4. Fibrillar tear in the hamstrings. Strain or violent jerks on the hamstrings, located on the back of the thigh, can tear your muscle fibers.
5. Tibial periostitis. It is the inflammation of the tibia’s periosteum, which is a very resistant and thick membrane that surrounds it. This injury causes pain on the inside of the leg and may appear when switching to a more intense workout.
6. Runner’s knee or iliotibial band syndrome. It is one of the most frequent injuries in the runner. The inflammation of this tendon structure that connects the hip with the knee causes discomfort in the latter’s external part.
7. Plantar fasciitis. This injury usually causes discomfort around the heel and occurs, above all, in overweight people, who work standing up, or who use inappropriate footwear when going for a run.
8. Metatarsal stress fracture. It is a question of the fracture of one or more metatarsals, generally the central ones, due to the running’s continued impact. It causes severe pain in the forefoot that forces you to stop walking.
Guidelines to avoid these injuries
To avoid these and other injuries and not to punish our joints, there are a series of guidelines that it is convenient to follow, although fundamentally, they could be summarized in applying common sense and taking into account our physical capacities:
1. Consult with specialists. Although few do, before starting running, it would be convenient to undergo a medical check-up and even carry out a stress test to find out what our physical condition is and adapt the training to our abilities.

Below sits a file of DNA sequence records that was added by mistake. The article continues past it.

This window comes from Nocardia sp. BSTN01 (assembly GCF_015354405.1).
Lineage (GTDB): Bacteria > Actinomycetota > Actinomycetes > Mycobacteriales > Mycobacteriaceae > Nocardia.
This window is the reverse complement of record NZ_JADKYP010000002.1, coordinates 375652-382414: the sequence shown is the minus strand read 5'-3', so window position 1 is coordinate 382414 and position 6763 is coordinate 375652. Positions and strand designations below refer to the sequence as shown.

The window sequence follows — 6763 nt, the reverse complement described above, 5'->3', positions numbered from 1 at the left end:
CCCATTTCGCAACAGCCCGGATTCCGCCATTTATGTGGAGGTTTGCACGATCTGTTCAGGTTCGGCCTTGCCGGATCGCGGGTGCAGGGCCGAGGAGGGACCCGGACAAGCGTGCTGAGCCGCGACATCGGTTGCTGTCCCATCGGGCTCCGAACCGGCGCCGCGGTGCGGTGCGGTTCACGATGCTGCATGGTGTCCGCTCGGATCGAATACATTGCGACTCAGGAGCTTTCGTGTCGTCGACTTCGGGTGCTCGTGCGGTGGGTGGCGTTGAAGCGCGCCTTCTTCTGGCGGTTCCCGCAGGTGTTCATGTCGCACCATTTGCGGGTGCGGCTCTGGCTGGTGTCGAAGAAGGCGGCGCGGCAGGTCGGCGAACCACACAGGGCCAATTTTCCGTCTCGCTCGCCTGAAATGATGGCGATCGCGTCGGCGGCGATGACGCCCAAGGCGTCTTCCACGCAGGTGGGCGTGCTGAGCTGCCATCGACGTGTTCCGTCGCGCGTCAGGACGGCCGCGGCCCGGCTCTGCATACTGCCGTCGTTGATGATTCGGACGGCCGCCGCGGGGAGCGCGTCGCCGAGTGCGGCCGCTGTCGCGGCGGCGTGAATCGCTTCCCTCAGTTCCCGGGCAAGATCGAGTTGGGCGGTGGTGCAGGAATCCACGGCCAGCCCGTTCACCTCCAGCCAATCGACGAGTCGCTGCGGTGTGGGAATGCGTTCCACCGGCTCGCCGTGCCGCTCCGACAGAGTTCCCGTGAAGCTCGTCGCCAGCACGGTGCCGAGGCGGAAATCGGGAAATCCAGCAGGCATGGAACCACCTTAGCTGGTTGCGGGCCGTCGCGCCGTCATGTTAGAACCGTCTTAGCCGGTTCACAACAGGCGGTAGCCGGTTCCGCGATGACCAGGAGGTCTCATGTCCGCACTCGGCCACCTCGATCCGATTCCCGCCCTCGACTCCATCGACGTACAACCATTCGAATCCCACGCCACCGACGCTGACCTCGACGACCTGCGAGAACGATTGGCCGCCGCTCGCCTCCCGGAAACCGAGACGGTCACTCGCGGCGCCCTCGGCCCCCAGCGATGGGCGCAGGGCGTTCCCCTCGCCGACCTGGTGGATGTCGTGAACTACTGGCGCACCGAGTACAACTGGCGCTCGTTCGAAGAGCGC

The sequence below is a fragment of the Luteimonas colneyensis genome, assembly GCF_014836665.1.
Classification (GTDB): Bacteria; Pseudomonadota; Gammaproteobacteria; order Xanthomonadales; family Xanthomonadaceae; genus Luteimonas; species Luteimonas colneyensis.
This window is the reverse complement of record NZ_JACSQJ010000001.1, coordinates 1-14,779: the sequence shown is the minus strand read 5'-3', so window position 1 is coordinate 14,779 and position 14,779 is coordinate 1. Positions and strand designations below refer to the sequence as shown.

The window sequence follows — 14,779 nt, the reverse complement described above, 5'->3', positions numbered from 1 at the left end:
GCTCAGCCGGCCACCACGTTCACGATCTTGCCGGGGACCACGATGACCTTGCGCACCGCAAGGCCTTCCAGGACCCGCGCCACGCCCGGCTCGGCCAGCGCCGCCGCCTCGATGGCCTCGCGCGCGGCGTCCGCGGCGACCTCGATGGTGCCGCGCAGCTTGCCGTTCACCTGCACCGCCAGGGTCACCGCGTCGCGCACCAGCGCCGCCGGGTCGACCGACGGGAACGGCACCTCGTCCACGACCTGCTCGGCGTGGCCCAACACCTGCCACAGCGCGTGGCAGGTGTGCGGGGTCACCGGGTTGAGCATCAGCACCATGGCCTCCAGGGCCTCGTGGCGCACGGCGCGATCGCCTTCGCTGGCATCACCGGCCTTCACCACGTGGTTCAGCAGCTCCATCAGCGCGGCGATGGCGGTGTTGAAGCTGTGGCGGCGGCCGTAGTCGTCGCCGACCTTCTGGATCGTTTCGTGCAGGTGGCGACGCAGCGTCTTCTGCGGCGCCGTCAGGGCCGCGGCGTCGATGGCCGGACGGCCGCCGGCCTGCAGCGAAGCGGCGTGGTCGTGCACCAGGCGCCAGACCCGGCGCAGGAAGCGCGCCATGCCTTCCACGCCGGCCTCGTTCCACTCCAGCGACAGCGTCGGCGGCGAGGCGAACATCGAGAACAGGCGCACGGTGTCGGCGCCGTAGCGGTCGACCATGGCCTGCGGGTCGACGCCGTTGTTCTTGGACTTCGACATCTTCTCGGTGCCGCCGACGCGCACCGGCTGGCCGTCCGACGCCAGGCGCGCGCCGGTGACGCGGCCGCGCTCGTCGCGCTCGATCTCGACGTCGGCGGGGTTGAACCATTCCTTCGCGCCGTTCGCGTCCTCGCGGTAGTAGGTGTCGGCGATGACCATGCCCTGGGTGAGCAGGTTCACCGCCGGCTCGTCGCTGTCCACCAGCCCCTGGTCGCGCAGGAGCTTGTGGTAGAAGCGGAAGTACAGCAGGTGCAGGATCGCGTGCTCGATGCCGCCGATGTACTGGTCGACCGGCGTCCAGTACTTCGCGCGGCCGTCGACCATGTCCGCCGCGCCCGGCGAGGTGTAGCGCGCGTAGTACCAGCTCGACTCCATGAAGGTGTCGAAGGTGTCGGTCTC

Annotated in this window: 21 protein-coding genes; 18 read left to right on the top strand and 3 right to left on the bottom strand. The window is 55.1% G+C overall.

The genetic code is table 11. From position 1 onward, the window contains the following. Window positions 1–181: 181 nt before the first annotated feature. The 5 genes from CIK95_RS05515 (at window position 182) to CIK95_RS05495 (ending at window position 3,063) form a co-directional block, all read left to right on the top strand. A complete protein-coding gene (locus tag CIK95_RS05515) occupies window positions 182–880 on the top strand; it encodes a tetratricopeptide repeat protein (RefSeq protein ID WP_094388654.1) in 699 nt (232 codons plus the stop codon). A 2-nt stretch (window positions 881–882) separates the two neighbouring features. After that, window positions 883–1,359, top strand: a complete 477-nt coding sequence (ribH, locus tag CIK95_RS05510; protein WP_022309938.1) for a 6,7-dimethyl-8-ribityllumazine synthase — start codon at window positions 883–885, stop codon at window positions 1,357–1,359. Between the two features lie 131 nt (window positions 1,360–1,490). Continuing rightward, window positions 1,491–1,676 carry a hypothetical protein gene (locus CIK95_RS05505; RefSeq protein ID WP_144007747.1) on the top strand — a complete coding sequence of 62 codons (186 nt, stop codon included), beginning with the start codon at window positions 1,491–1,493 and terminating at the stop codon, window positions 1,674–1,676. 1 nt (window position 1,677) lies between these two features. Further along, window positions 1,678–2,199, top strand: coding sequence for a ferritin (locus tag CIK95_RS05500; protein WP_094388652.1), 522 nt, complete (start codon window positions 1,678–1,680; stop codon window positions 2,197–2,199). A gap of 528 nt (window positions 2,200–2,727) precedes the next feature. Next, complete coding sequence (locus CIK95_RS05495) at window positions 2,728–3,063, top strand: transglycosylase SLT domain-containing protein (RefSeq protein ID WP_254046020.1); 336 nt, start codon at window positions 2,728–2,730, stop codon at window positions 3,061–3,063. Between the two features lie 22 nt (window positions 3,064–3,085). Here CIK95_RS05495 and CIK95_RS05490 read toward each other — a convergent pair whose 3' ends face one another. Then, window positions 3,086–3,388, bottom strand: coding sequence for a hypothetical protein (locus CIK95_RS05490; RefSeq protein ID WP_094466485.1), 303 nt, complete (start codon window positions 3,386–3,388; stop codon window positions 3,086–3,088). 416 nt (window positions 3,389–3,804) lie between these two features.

2. Heat up. Before running, it is essential to perform warm-up exercises that include joint mobility training, stretching, or light jogging.
3.Stretch. Stretching to improve and maintain flexibility. It is essential to maintain the flexibility that will help prevent ligament and tendon injuries and enhance athletic performance. Stretching takes time and should include all joints and limbs. Each stretch should be held for 30 seconds.
4. Evaluate our capabilities. We must adapt our way of running to our level and physical abilities. Thus, if we are not used to practicing sports, we should not push our effort to the limit since our tissues are not adapted to stress and become overloaded, with the consequent risk of injury. The level of training has to progress little by little.
5. Study where we run. Avoid running excessively on challenging terrain such as asphalt. Soft ground such as dirt or grass cushion and protect the joints.
6. Healthy eating. It is also convenient not to neglect the nutritional aspect and to carry out a correct diet.
7. Correct footwear. Many of the injuries that a runner can sustain and damage to their joints could easily be avoided with a simple change of shoes. In this sense, we must choose the right type of footwear that adapts to our feet’ characteristics and the kind of training we do.
8. Vary your training. Combine cardiovascular activities with running to avoid continued impact and injury.
9. Hydrate yourself. We must drink enough water: before, during, and after exercising.